Cushing’s syndrome occurs when the body’s tissues are exposed to high levels of cortisol for too long. Many people develop Cushing’s syndrome because they take glucocorticoids—steroid hormones that are chemically similar to naturally produced cortisol—such as prednisone for asthma, rheumatoid arthritis, lupus, and other inflammatory diseases. Glucocorticoids are also used to suppress the immune system after transplantation to keep the body from rejecting the new organ or tissue.
Other people develop Cushing’s syndrome because their bodies produce too much cortisol. Normally, the production of cortisol follows a precise chain of events. First, the hypothalamus, a part of the brain about the size of a small sugar cube, sends corticotropin-releasing hormone (CRH) to the pituitary gland. CRH causes the pituitary to secrete adrenocorticotropin hormone (ACTH), which stimulates the adrenal glands. When the adrenals, which are located just above the kidneys, receive the ACTH, they respond by releasing cortisol into the bloodstream.
Cortisol performs vital tasks in the body including
The hypothalamus sends CRH to the pituitary, which responds by secreting ACTH. ACTH then causes the adrenals to release cortisol into the bloodstream.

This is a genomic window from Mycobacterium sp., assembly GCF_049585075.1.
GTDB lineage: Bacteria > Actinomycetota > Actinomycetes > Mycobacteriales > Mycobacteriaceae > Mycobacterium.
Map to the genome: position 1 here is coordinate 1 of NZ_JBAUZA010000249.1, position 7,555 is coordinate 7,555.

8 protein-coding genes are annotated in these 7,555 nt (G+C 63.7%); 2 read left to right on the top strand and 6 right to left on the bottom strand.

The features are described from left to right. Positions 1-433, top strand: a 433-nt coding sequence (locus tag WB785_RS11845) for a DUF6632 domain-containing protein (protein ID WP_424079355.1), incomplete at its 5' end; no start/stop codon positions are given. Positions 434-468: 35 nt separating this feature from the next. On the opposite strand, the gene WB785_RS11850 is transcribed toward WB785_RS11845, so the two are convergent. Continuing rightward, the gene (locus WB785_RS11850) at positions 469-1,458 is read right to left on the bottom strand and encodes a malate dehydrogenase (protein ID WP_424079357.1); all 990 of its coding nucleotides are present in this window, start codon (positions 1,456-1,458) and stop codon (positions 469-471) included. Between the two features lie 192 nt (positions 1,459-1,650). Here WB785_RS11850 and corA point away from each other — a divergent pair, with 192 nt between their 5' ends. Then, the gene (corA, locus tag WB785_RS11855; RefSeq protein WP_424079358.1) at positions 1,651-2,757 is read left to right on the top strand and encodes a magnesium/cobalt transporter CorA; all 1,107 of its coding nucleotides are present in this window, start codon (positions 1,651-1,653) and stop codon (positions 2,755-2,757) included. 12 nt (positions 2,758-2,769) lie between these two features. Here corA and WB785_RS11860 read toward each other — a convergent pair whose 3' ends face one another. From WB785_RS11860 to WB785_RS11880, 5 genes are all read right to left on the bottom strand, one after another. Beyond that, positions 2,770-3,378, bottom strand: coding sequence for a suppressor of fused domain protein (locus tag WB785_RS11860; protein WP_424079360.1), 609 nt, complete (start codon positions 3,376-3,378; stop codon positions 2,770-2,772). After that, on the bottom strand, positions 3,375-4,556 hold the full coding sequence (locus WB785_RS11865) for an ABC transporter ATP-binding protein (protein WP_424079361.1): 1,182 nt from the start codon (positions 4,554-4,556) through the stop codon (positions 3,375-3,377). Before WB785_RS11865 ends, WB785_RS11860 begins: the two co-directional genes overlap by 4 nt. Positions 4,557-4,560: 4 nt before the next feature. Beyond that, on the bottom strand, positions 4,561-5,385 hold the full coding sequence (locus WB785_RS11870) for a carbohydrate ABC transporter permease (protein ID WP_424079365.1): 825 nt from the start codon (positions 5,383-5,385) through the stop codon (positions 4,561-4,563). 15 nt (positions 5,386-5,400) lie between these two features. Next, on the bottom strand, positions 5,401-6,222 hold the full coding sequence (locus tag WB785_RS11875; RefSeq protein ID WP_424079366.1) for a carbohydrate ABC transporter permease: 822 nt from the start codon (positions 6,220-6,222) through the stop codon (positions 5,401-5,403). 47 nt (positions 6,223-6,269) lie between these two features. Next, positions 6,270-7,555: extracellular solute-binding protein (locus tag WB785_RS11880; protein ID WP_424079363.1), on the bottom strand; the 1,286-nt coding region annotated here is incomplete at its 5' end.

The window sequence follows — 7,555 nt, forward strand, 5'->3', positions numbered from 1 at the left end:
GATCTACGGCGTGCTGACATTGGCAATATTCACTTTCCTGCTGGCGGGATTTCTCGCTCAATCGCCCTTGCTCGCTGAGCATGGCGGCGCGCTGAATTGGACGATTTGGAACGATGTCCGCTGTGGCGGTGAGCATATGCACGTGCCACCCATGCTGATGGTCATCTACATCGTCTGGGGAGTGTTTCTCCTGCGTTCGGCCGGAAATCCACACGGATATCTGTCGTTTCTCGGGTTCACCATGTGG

One of cortisol’s most important jobs is to help the body respond to stress. For this reason, women in their last 3 months of pregnancy and highly trained athletes normally have high levels of the hormone. People suffering from depression, alcoholism, malnutrition, or panic disorders also have increased cortisol levels.
When the amount of cortisol in the blood is adequate, the hypothalamus and pituitary release less CRH and ACTH. This process ensures the amount of cortisol released by the adrenal glands is precisely balanced to meet the body’s daily needs. However, if something goes wrong with the adrenals or the regulating switches in the pituitary gland or hypothalamus, cortisol production can go awry.
Pituitary adenomas cause 70 percent of Cushing’s syndrome cases, excluding those caused by glucocorticoid use. These benign, or noncancerous, tumors of the pituitary gland secrete extra ACTH. Most people with the disorder have a single adenoma. This form of the syndrome, known as Cushing’s disease, affects women five times more often than men.
Some benign or, more often, cancerous tumors that arise outside the pituitary can produce ACTH. This condition is known as ectopic ACTH syndrome. Lung tumors cause more than half of these cases, and men are affected three times more often than women. The most common forms of ACTH-producing tumors are small cell lung cancer, which accounts for about 13 percent of all lung cancer cases, and carcinoid tumors—small, slow-growing tumors that arise from hormone-producing cells in various parts of the body. Other less common types of tumors that can produce ACTH are thymomas, pancreatic islet cell tumors, and medullary carcinomas of the thyroid.
In rare cases, an abnormality of the adrenal glands, most often an adrenal tumor, causes Cushing’s syndrome. Adrenal tumors are four to five times more common in women than men, and the average age of onset is about 40. Most of these cases involve noncancerous tumors of adrenal tissue called adrenal adenomas, which release excess cortisol into the blood.
Adrenocortical carcinomas—adrenal can...